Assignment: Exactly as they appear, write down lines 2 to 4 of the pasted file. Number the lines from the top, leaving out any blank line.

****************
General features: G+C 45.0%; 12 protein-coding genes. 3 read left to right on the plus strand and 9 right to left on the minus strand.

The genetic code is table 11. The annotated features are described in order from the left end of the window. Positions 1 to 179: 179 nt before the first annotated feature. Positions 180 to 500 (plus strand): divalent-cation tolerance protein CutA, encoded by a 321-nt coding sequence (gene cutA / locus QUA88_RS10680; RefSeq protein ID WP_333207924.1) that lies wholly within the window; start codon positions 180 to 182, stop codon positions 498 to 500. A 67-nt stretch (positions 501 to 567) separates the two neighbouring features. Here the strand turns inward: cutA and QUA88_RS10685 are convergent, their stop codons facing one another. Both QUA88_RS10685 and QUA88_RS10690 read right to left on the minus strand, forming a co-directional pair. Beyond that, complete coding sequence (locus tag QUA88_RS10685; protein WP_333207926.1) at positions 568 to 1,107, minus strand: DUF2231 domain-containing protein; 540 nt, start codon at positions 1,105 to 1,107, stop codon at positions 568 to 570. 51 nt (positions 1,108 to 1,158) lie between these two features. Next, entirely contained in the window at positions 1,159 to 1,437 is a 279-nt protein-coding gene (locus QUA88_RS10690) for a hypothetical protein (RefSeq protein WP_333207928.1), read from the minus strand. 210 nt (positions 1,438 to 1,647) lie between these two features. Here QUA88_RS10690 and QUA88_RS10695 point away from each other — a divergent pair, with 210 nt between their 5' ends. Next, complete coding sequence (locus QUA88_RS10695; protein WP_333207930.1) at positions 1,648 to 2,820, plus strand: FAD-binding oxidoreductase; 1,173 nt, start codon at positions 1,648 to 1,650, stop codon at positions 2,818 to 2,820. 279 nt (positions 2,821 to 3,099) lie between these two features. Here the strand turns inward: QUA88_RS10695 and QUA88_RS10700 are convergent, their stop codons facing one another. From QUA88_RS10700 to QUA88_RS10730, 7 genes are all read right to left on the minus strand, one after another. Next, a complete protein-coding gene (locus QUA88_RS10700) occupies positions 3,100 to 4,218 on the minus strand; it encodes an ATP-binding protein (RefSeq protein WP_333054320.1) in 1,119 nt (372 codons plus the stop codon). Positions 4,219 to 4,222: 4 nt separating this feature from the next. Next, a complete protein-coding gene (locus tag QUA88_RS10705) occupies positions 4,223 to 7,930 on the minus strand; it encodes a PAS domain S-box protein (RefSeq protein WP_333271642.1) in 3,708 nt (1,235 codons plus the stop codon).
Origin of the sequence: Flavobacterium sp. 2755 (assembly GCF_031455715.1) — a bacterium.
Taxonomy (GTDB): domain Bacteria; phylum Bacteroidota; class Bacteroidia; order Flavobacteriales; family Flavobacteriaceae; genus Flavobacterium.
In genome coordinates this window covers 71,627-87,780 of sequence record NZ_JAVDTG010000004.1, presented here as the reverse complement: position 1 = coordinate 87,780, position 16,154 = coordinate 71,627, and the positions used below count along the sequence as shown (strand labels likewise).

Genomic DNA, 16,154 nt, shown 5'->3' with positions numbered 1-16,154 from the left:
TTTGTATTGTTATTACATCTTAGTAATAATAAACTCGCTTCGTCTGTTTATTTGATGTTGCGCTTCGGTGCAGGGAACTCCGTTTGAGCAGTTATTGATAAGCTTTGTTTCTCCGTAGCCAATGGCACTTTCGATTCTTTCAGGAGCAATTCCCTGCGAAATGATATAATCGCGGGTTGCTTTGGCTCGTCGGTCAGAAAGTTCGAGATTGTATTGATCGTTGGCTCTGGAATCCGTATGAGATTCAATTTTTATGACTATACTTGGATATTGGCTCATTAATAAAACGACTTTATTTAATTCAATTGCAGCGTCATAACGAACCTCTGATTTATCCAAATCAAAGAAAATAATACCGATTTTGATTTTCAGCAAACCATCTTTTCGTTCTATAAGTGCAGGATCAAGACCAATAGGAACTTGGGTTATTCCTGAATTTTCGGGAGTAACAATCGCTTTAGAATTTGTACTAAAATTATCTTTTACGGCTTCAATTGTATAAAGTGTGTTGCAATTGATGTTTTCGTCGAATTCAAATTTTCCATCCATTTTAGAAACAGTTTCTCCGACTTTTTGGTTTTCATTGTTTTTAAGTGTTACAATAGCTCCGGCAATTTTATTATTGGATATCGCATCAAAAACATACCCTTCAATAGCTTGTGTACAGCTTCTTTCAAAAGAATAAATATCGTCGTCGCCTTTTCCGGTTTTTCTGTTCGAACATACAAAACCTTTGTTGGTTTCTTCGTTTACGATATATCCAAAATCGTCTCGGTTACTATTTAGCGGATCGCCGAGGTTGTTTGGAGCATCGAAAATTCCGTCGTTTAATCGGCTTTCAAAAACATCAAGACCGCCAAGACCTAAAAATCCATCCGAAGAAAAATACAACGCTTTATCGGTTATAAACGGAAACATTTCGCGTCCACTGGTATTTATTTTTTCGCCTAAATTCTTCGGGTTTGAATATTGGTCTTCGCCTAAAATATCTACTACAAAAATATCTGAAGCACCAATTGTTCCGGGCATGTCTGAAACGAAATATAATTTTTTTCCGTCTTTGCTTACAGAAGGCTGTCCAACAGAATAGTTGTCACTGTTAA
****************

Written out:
The genetic code is table 11. The annotated features are described in order from the left end of the window. Positions 1 to 179: 179 nt before the first annotated feature. Positions 180 to 500 (plus strand): divalent-cation tolerance protein CutA, encoded by a 321-nt coding sequence (gene cutA / locus QUA88_RS10680; RefSeq protein ID WP_333207924.1) that lies wholly within the window; start codon positions 180 to 182, stop codon positions 498 to 500. A 67-nt stretch (positions 501 to 567) separates the two neighbouring features. Here the strand turns inward: cutA and QUA88_RS10685 are convergent, their stop codons facing one another. Both QUA88_RS10685 and QUA88_RS10690 read right to left on the minus strand, forming a co-directional pair. Beyond that, complete coding sequence (locus tag QUA88_RS10685; protein WP_333207926.1) at positions 568 to 1,107, minus strand: DUF2231 domain-containing protein; 540 nt, start codon at positions 1,105 to 1,107, stop codon at positions 568 to 570. 51 nt (positions 1,108 to 1,158) lie between these two features. Next, entirely contained in the window at positions 1,159 to 1,437 is a 279-nt protein-coding gene (locus QUA88_RS10690) for a hypothetical protein (RefSeq protein WP_333207928.1), read from the minus strand. 210 nt (positions 1,438 to 1,647) lie between these two features. Here QUA88_RS10690 and QUA88_RS10695 point away from each other — a divergent pair, with 210 nt between their 5' ends. Next, complete coding sequence (locus QUA88_RS10695; protein WP_333207930.1) at positions 1,648 to 2,820, plus strand: FAD-binding oxidoreductase; 1,173 nt, start codon at positions 1,648 to 1,650, stop codon at positions 2,818 to 2,820. 279 nt (positions 2,821 to 3,099) lie between these two features. Here the strand turns inward: QUA88_RS10695 and QUA88_RS10700 are convergent, their stop codons facing one another. From QUA88_RS10700 to QUA88_RS10730, 7 genes are all read right to left on the minus strand, one after another. Next, a complete protein-coding gene (locus QUA88_RS10700) occupies positions 3,100 to 4,218 on the minus strand; it encodes an ATP-binding protein (RefSeq protein WP_333054320.1) in 1,119 nt (372 codons plus the stop codon). Positions 4,219 to 4,222: 4 nt separating this feature from the next. Next, a complete protein-coding gene (locus tag QUA88_RS10705) occupies positions 4,223 to 7,930 on the minus strand; it encodes a PAS domain S-box protein (RefSeq protein WP_333271642.1) in 3,708 nt (1,235 codons plus the stop codon).
Origin of the sequence: Flavobacterium sp. 2755 (assembly GCF_031455715.1) — a bacterium.
Taxonomy (GTDB): domain Bacteria; phylum Bacteroidota; class Bacteroidia; order Flavobacteriales; family Flavobacteriaceae; genus Flavobacterium.